Journal & Herald, July 21, 1997

Funeral director job not for everyone


The heart has stopped. Brain waves cease to exist. Death has taken over.

In the most blatant terms, the body will be retrieved from its place of death and, if the family wishes, pumped full of preservatives.

Embalming. The thought makes some queasy, others curious. For most of us, an embalmed state is how our loved ones will last see us.

Undertaker, mortician, funeral director - over the years, those who deal with the dead have been called all three.

Their occupation surrounded in a bit of mystery and on the receiving end of a few jokes.

But there is nothing mysterious about embalming. Of the duties undertaken by the funeral director, embalming is a small part.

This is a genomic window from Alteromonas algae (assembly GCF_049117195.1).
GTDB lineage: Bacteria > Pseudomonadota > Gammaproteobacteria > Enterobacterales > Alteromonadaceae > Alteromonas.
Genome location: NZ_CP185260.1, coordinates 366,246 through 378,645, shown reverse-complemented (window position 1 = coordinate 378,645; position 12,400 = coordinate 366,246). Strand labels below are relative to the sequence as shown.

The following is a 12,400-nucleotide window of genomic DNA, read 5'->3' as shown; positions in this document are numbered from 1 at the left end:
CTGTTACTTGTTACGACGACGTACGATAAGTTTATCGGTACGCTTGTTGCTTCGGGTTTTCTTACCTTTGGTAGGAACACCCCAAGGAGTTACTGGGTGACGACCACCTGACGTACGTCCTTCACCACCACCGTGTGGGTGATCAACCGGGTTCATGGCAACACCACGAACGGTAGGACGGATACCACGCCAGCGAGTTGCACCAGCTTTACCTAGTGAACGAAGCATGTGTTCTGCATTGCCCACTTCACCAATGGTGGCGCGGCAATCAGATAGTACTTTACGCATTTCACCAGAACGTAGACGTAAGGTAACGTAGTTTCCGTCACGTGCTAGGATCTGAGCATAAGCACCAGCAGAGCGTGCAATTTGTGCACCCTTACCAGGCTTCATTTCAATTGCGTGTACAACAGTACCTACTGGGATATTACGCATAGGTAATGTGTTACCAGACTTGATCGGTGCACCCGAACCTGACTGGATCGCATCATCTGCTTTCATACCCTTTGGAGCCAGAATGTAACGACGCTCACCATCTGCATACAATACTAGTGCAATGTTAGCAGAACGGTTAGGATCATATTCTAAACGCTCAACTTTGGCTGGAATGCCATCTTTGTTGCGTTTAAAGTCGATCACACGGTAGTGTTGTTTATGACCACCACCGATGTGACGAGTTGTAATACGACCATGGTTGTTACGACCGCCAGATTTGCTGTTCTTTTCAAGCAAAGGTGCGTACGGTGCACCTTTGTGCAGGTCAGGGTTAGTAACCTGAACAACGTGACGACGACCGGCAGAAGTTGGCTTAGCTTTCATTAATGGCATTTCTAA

Funeral directors are on call 24 hours a day, seven days a week. Death is not considerate.

"Most of the times when we're called, we initiate a response to the place where the person died," Roger Carlson, funeral director at Winsted Funeral Home, said. "We make contact with the next of kin to determine wishes and discuss final plans."

If requested, the body is embalmed. Embalming is only required if the body will be transported across state lines, transported by an airline, death was due to a communicable disease, or burial will take place more than 72 hours after death.

Carlson said it is difficult to have a visitation without embalming, as the body begins to decompose immediately after death.

Bruce McBride, owner of the Paul-McBride Funeral Home in Lester Prairie, said an average embalming takes two hours.

"(Embalming) is pretty simple," said Carlson. "We use the body's circulatory system," he said.